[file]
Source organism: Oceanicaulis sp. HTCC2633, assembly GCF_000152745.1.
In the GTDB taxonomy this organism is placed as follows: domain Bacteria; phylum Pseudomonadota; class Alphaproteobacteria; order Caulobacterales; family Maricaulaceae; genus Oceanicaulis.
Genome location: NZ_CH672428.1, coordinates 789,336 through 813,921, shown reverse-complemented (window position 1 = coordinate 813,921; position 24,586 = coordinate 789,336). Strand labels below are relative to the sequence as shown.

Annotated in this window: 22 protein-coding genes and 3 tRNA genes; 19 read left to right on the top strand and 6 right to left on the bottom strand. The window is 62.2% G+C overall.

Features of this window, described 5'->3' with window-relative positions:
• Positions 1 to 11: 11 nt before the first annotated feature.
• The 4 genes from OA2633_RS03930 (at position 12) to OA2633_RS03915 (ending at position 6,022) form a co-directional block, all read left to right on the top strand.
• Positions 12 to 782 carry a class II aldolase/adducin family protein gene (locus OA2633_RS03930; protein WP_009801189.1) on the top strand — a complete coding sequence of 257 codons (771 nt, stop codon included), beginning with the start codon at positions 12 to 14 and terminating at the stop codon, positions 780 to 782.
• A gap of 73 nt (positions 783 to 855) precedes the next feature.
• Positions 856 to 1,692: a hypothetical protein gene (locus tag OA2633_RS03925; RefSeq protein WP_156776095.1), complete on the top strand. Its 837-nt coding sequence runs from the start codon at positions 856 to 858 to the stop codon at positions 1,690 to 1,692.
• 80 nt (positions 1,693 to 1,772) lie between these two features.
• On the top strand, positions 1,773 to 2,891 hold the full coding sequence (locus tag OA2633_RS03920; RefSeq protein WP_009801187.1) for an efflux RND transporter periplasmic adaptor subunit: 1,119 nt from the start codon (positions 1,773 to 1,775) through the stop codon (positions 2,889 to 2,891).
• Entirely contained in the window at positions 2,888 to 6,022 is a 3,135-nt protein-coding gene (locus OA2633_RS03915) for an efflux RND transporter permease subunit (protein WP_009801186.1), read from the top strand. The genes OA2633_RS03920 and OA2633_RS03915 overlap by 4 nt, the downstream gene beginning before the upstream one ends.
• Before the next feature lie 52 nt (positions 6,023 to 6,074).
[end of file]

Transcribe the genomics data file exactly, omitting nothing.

Source organism: Oceanicaulis sp. HTCC2633, assembly GCF_000152745.1.
In the GTDB taxonomy this organism is placed as follows: domain Bacteria; phylum Pseudomonadota; class Alphaproteobacteria; order Caulobacterales; family Maricaulaceae; genus Oceanicaulis.
Genome location: NZ_CH672428.1, coordinates 789,336 through 813,921, shown reverse-complemented (window position 1 = coordinate 813,921; position 24,586 = coordinate 789,336). Strand labels below are relative to the sequence as shown.

Annotated in this window: 22 protein-coding genes and 3 tRNA genes; 19 read left to right on the top strand and 6 right to left on the bottom strand. The window is 62.2% G+C overall.

Features of this window, described 5'->3' with window-relative positions:
• Positions 1 to 11: 11 nt before the first annotated feature.
• The 4 genes from OA2633_RS03930 (at position 12) to OA2633_RS03915 (ending at position 6,022) form a co-directional block, all read left to right on the top strand.
• Positions 12 to 782 carry a class II aldolase/adducin family protein gene (locus OA2633_RS03930; protein WP_009801189.1) on the top strand — a complete coding sequence of 257 codons (771 nt, stop codon included), beginning with the start codon at positions 12 to 14 and terminating at the stop codon, positions 780 to 782.
• A gap of 73 nt (positions 783 to 855) precedes the next feature.
• Positions 856 to 1,692: a hypothetical protein gene (locus tag OA2633_RS03925; RefSeq protein WP_156776095.1), complete on the top strand. Its 837-nt coding sequence runs from the start codon at positions 856 to 858 to the stop codon at positions 1,690 to 1,692.
• 80 nt (positions 1,693 to 1,772) lie between these two features.
• On the top strand, positions 1,773 to 2,891 hold the full coding sequence (locus tag OA2633_RS03920; RefSeq protein WP_009801187.1) for an efflux RND transporter periplasmic adaptor subunit: 1,119 nt from the start codon (positions 1,773 to 1,775) through the stop codon (positions 2,889 to 2,891).
• Entirely contained in the window at positions 2,888 to 6,022 is a 3,135-nt protein-coding gene (locus OA2633_RS03915) for an efflux RND transporter permease subunit (protein WP_009801186.1), read from the top strand. The genes OA2633_RS03920 and OA2633_RS03915 overlap by 4 nt, the downstream gene beginning before the upstream one ends.
• Before the next feature lie 52 nt (positions 6,023 to 6,074).